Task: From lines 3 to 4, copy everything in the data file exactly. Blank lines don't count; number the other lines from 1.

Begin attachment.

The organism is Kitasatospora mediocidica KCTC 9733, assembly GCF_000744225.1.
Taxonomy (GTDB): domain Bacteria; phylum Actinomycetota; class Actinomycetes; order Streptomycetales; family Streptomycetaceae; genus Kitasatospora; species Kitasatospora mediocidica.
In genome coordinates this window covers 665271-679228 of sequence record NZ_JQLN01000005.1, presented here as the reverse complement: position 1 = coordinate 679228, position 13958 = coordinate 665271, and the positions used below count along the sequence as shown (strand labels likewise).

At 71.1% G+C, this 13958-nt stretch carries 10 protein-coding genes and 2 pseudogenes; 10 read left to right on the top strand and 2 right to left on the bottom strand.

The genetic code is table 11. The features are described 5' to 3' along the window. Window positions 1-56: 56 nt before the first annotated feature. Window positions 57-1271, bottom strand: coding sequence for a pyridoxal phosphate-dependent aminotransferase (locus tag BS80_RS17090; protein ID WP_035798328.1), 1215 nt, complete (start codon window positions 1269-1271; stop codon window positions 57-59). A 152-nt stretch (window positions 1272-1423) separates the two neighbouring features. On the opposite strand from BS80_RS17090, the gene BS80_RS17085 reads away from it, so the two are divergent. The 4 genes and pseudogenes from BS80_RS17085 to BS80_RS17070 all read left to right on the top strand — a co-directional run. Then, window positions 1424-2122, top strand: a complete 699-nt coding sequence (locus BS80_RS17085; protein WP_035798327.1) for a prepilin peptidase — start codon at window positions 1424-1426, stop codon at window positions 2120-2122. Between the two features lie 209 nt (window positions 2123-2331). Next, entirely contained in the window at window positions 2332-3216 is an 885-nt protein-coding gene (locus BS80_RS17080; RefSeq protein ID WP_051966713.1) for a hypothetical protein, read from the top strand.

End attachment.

In genome coordinates this window covers 665271-679228 of sequence record NZ_JQLN01000005.1, presented here as the reverse complement: position 1 = coordinate 679228, position 13958 = coordinate 665271, and the positions used below count along the sequence as shown (strand labels likewise).

At 71.1% G+C, this 13958-nt stretch carries 10 protein-coding genes and 2 pseudogenes; 10 read left to right on the top strand and 2 right to left on the bottom strand.